Pietropaolo V, Di Taranto C, Degener AM et al. Transplacental transmission of human polyomavirus BK. J Med Virol 1998; 56:372–376.PubMedCrossRefGoogle Scholar
  53. 53.
    Shah K, Daniel R, Madden D et al. Serological investigation of BK papovavirus infection pregnant women and their offspring. Infect Immun 1980; 30:29 (in recipients of renal allografts. J Infect Dis 1998; 158:176–181.PubMedGoogle Scholar
  54. 54.
    Arthur RR, Dagostin S, Shah KV. Detection of BK virus and JC virus in urine and brain tissue by polymerase chain reaction. J Clin Microbiol 1989; 27:1174–1179.PubMedGoogle Scholar
  55. 55.
    Andrews CA, Shah KV, Daniel RW et al. A serological investigation of BK virus and JC virus infections in recipients of renal allografts. J Infect Dis 198; 158:176–181Google Scholar
  56. 56.
    Major EO, Amemiya K, Tornatore CS et al. Pathogenesis and molecular biology of progressive multifocal leukoencephalopathy, the JC virus-induced demyelinating disease of the human brain. Clin Microbiol Rev 1992; 5:49–73.PubMedGoogle Scholar
  57. 57.
    Dorries K, Vogel E, Gunther S et al. Infection of human polyomaviruses JC and BK in peripheral blood leukocytes from immunocompetent individuals. Virology 1994; 198:59–70.PubMedCrossRefGoogle Scholar
  58. 58.
    Tornatore C, Berger JR, Houff SA et al. Detection of JC virus DNA in peripheral lymphocytes from patients with and without progressive multifocal leukoencephalopathy. Ann Neurol 1992; 31:454–462.PubMedCrossRefGoogle Scholar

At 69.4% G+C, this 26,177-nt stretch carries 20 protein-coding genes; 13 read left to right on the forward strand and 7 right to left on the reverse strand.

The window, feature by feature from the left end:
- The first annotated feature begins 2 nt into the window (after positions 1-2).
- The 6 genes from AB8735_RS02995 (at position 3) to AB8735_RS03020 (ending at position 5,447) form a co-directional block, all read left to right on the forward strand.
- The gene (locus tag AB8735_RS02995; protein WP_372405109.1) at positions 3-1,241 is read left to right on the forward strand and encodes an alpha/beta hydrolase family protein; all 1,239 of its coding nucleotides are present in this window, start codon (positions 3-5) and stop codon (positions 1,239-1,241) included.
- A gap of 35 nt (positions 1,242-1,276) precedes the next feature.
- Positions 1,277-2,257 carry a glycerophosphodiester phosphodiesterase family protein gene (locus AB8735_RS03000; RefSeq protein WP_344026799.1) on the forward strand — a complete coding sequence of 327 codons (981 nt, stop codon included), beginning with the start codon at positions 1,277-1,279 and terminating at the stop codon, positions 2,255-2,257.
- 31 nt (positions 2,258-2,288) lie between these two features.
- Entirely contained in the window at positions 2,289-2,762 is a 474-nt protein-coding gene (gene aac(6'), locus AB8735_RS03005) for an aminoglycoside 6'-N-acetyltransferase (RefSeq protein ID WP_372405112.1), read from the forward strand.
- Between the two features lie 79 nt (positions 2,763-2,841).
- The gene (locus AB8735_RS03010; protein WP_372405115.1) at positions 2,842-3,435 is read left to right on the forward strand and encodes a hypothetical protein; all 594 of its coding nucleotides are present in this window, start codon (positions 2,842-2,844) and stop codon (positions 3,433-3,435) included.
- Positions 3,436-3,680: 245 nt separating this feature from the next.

59. 59.
    Holmberg C, Gribble D, Takernoto K et al. Isolation of simian virus 40 from rhesus monkeys (Macacca mulatta) with spontaneous progressive multifocal leukoencephalopathy. J Infect Dis 1977; 136:593–596.PubMedGoogle Scholar
  60. 60.
    Horvath CJ, Simon MA, Bergsagel DJ et al. Simian virus 40-induced disease in rhesus monkeys with simian acquired immunodeficiency syndrome. Am J Pathol 1992; 140:1431–1440.PubMedGoogle Scholar
  61. 61.
    Rosen S, Harmon W, Krensky A et al. Tubulo-interstitial nephritis associated with polyomavirus (BK type) infection. N Engl J Med 1983; 308:1192–1196.PubMedCrossRefGoogle Scholar
  62. 62.
    Gorder MA, Pelle PD, Henson JW et al. A new member of the polyoma virus family causes interstitial nephritis, ureteritis, and enteritis in immunocompromised cynomolgus monkeys. Am J Pathol 1999; 154:1273–1284.PubMedGoogle Scholar
  63. 63.
    Goudsmit J, Wertheim-van Dillen P, van Strein A et al. The role of BK virus in acute respiratory tract disease and the presence of BKV DNA in tonsils. J Med Virol 1982; 10:91–99.PubMedCrossRefGoogle Scholar
  64. 64.
    Mantyjarvi R, Meumian O, Vihma L et al. Human papovavirus (B.K.), biological properties and seroepidemiology. Ann Dis Res 1973; 5:283–287.Google Scholar
  65. 65.
    Coleman D, Wolfendale M, Daniel R et al. A prospective study of human polyomavirus infection in pregnancy. J Infect Dis 1980; 142:1–8.PubMedGoogle Scholar
  66. 66.
    Arthur RR, Shah KV. The occurrence and significance of papovaviruses BK and JC in the urine. Prog Med Virol 1989; 36:42–61.PubMedGoogle Scholar
  67. 67.
    Chang D, Wang M, Ou WC et al. Genotypes of human polyomaviruses in urine samples of pregnant women in Taiwan. J Med Virol. 1996; 48:95–101.PubMedCrossRefGoogle Scholar
  68. 68.
    Rekvig OP, Moens U. Polyoma BK and autoimmunity to nucleosomes. Graft 2002; 5:S36–S45.CrossRefGoogle Scholar
  69. 69.
    Christie KE, Flaegstad T, Traavik T. Characterization of BK virus-specific antibodies in human sera by Western immunoblotting, native DNA are produced during BK virus infection, but not after immunization with noninfectious BK DNA. Scand J Immunol 1992; 36:487–95.CrossRefGoogle Scholar
  70. 70.
    Rekvig OP, Moens U, Fredriksen K et al. Human polyomavirus BK and immunogenicity of mammalian DNA: A conceptual framework. Methods 1997; 11:44–54.PubMedCrossRefGoogle Scholar